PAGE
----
City Stresses Importance of Reporting Illegal Dumping in Local Waterways

The City of Valdosta urges citizens to dispose of their camping, boating, agricultural, and everyday waste appropriately to ensure that it does not end up in the rivers, streams, or creeks. The Utilities Department has made numerous efforts to identify offenders and alleviate this issue. Still, the Utilities staff asks residents to help out by taking personal responsibility for their waste or reporting any acts of illegal dumping.

If you take a trip down to any of the rivers, creeks, and streams that flow through the Valdosta area, chances are that you will see full tall trees, flowing waters, and bits of litter leading to and near the water's edge. It is an unfortunate but harsh reality that can ultimately be avoided. This litter creates an issue because it will inevitably impact the water quality and wildlife that reside in it if isn’t removed. When food items are discarded, for example, it can attract vermin to the edge of the creek. When they dispose of their waste, it ends up in the stream, resulting in increased fecal material in the water. Utilities Director Daryl Muse assures residents that the City Utilities Department takes a weekly measurement of those numbers to monitor all debris and litter's effect on the waterways. Still, certain areas do see an increase due to illegal dumping activity. Muse says they have also seen an increase in residents that are discharging campers or other devices into the river, which adds to this contamination as well. 

 

"It is bad for everyone, for people who want to enjoy the water. Whether you like to swim, canoe, or fish on the river, no one wants to use a waterway that is contaminated," said Muse. “This contamination is not limited to Valdosta alone. We also have to think of our neighbors. The waterways flow down south and eventually through Florida. All of the waste and products that are not designed to be in the water adversely affects everyone's ability to enjoy it. This is why it is crucial to be a good steward of the environment and dispose of waste in the designated areas.

Knowing that this is an ongoing issue, the City recently implemented an aggressive program to find some of the culprits. So far, a few violators have been identified and turned over to the City Marshals. From there, they must appear in Magistrate Court and are subject to fines, but more importantly, the City wants them to understand the impact of their actions. The program has been in place for almost a year. Since it was implemented, the City has made some significant breakthroughs in identifying precisely where the litter and waste is coming from and are starting to look closely at the areas where the issue is more prevalent.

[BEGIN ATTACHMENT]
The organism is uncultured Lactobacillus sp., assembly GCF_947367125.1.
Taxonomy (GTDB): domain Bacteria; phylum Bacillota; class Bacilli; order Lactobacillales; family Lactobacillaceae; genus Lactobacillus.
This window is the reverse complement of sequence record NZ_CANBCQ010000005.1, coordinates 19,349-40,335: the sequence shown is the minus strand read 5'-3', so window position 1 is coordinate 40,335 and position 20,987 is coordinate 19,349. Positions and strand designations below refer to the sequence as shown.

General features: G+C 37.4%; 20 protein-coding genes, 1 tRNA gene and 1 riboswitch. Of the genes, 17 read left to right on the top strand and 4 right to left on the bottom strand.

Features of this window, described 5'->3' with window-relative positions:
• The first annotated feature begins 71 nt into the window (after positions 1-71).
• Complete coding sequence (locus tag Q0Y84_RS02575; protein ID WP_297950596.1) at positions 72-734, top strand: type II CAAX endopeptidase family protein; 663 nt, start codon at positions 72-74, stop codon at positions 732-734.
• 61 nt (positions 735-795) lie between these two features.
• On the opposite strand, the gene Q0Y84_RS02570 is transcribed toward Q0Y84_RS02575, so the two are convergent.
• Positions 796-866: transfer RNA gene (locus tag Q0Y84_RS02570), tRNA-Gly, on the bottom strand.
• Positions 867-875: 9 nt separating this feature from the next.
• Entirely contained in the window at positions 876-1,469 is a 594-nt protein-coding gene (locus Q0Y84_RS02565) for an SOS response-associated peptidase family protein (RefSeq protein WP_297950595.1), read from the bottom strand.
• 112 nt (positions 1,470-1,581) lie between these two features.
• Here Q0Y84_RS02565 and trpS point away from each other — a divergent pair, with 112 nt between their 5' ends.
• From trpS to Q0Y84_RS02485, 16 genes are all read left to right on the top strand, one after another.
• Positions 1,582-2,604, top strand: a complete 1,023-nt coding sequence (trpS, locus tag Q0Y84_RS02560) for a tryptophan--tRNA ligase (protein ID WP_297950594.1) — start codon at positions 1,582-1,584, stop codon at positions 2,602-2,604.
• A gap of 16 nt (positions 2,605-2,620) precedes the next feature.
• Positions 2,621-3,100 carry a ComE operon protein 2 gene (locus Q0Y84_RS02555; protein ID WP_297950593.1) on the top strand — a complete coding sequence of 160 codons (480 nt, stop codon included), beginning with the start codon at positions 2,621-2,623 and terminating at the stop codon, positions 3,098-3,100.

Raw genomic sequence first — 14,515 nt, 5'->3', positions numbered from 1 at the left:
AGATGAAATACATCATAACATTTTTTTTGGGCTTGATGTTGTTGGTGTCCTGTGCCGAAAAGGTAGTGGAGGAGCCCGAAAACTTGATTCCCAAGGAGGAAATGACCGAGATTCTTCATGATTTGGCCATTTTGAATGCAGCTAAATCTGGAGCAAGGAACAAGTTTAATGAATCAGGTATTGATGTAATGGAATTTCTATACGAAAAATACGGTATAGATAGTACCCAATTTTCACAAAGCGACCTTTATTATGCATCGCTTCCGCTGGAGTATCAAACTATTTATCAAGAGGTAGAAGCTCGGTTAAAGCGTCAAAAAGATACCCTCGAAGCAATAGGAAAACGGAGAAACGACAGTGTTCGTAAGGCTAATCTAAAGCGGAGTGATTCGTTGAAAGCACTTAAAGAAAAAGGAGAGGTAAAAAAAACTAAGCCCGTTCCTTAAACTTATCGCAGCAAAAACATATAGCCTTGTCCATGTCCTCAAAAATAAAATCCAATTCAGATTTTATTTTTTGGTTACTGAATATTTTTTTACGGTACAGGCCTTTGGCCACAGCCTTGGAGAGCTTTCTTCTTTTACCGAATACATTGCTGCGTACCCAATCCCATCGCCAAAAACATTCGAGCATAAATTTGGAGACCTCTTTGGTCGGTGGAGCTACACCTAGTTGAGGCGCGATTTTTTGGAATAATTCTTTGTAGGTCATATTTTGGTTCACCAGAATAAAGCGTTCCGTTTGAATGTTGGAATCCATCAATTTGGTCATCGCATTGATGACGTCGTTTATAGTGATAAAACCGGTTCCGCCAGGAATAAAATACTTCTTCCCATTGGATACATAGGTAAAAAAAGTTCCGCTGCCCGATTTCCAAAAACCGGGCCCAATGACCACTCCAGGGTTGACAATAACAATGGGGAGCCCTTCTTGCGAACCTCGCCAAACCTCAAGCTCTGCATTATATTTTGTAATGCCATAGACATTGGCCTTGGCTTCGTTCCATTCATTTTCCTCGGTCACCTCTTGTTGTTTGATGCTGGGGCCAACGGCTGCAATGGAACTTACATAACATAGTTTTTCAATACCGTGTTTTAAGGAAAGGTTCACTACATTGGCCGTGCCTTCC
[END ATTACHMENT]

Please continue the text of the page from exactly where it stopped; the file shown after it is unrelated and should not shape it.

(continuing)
The City recently held community and river clean-up events to help combat this issue. These events have also served as an eye-opener to how severe the problem is. Hundreds of pounds of litter and debris were recovered during the river clean up, including plastic bottles, bags, food items, household appliances, and much more. Another element people may not consider when discarding their waste is that even if it is not disposed of in or near a waterway, it can still be washed down after a rain event. "People discard whatever they are finished with along the banks or in the street, and then it rains and ends up in the drains. Which usually finds its way to a body of water. So, if you are throwing bags or cigarette butts out the window, all of that eventually contributes to the water quality. When you have a population of 100,000 people, every little bit of waste can add up," said Muse. 

To report illegal dumping near or on the waterways, please call Environmental Manager Scott Fowler at (229) 259-3592.